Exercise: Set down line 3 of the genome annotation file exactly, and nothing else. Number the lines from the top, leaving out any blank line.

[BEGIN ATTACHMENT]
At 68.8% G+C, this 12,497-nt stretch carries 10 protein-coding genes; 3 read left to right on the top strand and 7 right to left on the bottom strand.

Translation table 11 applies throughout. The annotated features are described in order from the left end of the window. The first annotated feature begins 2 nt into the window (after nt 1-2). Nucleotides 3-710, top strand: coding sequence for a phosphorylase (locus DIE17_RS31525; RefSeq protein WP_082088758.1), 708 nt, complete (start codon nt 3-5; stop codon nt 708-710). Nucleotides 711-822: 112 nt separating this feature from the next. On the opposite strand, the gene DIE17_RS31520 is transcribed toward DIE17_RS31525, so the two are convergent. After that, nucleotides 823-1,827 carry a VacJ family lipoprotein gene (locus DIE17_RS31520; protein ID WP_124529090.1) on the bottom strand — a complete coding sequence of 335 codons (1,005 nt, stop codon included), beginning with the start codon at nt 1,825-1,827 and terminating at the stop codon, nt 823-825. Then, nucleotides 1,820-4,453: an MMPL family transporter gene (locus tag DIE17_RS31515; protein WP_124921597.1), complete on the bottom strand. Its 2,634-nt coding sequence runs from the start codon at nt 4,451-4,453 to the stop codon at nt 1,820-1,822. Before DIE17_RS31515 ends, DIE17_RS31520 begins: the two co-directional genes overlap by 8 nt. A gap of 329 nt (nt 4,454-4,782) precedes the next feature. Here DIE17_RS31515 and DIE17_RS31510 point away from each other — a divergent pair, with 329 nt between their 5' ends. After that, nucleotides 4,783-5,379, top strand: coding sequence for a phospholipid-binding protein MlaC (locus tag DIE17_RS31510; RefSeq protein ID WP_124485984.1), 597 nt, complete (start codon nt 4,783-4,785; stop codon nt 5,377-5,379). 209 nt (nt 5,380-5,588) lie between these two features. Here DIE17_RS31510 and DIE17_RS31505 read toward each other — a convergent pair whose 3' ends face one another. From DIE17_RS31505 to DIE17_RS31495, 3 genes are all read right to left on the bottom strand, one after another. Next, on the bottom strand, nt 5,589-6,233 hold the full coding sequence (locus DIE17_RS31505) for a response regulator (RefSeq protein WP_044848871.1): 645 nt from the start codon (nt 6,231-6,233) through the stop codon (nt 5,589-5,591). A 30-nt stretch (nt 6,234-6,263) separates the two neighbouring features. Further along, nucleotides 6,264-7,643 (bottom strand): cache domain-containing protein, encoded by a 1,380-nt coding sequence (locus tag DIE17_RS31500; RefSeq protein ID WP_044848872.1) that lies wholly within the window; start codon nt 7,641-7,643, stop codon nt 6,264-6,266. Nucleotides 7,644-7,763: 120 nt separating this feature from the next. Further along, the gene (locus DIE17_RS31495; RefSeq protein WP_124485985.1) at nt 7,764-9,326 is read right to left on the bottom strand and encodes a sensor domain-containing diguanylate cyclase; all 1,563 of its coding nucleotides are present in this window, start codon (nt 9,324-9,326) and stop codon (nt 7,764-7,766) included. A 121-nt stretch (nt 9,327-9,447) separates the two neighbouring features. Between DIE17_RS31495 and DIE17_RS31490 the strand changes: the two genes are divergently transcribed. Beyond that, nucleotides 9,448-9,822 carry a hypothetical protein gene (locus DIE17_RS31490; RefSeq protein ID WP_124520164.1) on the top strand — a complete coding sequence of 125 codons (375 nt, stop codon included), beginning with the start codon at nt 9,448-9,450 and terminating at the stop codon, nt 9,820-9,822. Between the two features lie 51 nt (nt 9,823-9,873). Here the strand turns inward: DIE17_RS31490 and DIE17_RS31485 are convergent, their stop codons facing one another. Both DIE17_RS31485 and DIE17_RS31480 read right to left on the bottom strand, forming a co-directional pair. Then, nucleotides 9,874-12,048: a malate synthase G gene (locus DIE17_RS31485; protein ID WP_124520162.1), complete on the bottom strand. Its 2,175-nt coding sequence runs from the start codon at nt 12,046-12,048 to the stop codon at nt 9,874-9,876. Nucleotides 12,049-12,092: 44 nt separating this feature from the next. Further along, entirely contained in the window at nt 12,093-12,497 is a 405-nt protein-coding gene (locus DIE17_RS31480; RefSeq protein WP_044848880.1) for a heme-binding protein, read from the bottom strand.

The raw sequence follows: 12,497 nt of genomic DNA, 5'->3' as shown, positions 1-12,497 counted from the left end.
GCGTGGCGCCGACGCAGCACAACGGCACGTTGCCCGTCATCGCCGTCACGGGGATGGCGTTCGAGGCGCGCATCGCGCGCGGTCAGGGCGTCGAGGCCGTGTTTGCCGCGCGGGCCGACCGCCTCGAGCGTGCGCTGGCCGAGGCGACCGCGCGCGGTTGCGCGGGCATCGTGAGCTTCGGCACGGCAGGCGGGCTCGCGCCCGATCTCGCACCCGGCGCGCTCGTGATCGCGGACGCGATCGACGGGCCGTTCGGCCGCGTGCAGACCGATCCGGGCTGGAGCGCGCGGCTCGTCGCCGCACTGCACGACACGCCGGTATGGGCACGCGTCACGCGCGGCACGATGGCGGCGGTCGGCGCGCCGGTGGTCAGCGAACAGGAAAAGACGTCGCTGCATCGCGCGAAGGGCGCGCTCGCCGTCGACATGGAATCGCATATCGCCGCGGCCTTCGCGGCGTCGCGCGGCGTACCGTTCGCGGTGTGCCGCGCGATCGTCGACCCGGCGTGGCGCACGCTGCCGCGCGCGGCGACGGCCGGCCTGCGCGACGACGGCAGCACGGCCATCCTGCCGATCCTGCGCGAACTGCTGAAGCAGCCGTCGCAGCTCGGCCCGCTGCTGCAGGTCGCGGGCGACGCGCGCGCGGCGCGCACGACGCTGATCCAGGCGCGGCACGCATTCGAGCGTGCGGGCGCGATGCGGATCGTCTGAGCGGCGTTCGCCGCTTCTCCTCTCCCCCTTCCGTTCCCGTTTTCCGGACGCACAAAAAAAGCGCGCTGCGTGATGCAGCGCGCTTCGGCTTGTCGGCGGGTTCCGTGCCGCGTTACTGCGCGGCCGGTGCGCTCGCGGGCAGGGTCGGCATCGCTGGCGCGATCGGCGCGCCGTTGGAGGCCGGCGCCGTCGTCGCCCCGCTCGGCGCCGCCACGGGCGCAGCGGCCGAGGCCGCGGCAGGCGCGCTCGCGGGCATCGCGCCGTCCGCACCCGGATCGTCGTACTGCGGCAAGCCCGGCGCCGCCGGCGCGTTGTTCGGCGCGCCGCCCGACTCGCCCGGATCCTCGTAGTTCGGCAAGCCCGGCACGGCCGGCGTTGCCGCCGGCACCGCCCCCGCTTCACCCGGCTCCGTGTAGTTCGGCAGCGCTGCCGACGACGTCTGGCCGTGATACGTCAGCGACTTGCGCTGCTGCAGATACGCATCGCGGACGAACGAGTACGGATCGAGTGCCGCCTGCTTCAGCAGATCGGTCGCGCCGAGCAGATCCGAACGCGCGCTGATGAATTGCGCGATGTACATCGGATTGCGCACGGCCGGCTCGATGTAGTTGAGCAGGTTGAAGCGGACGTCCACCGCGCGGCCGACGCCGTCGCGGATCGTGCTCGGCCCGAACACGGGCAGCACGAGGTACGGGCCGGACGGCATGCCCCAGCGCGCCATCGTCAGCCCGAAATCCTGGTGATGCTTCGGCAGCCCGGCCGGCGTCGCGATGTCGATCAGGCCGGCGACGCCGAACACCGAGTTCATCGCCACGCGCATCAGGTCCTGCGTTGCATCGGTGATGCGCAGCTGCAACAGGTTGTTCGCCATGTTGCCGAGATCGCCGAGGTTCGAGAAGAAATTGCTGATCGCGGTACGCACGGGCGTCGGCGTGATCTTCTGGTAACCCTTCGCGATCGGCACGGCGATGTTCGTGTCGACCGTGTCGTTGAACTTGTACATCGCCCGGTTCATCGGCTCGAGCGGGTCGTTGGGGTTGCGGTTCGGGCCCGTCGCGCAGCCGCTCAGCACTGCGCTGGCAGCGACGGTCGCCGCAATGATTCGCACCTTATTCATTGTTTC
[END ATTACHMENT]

The raw sequence follows: 12,497 nt of genomic DNA, 5'->3' as shown, positions 1-12,497 counted from the left end.